Edwards's address

Not yet formally nominated for the Vice Presidency, John Edwards took the stage at the Convention to give the first major national speech of his political career. Delegates raised red-and-white vertical "Edwards" banners and chanted his name. The theme of Edwards's address was the divide between the "two Americas," his populist message throughout the primary campaign and now one embraced by Kerry. He tied the division to his own roots in North Carolina, and introduced his family to the audience. Edwards addressed his parents from the podium: "You taught me the values that I carry in my heart: faith, family, responsibility, opportunity for everyone. You taught me that there's dignity and honor in a hard day's work. You taught me to always look out for our neighbors, to never look down on anybody, and treat everybody with respect." Edwards went on to define the two Americas he claimed to exist, one for the rich and one for the poor, and repeated several times that "It doesn't have to be that way."[7] He called for one health care system, equal in quality to the coverage received by Senators and other elected officials, and promised to establish a Patients' Bill of Rights. Edwards proposed one public school system for all, arguing that "None of us believe that the quality of a child's education should be controlled by where they live or the affluence of their community."[7] He appealed for the end of the two economies, "one for people who are set for life, they know their kids and grandkids are going to be just fine, and then one for most Americans, people who live paycheck to paycheck."[7] Edwards also stated how the Democrats expected to pay for their agenda: "We're going to roll back -- we're going to roll back the tax cuts for the wealthiest Americans. And we're going to close corporate loopholes. We're going to cut government contractors and wasteful spending. We can move this country forward without passing the burden to our children and our grandchildren."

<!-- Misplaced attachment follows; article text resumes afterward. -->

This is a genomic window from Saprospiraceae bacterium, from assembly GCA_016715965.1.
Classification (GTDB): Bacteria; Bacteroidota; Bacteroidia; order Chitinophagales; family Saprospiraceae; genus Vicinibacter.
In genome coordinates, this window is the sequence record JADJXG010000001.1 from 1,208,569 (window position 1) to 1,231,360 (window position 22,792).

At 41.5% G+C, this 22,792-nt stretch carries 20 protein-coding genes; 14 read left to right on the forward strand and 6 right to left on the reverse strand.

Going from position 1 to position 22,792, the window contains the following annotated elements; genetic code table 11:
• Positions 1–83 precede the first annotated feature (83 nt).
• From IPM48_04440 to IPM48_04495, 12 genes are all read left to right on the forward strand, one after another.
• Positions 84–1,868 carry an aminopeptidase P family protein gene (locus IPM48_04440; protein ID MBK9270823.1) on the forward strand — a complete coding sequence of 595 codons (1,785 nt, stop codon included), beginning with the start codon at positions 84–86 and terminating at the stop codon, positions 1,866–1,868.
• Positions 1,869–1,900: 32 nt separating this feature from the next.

Many pundits noted that while Edwards's charismatic style was in evidence, he had rushed through the speech, ending several minutes earlier than planned. The delegates in the FleetCenter, however, were enraptured, and Edwards led them several times in a statement-response chant: "Hope is on the way." This, and the general upbeat tone of the address, was a response to attacks by the Bush campaign claiming that Kerry and Edwards were pessimistic and cynical; it was altered and echoed the next day in the more detailed speech of John Kerry: "Help is on the way."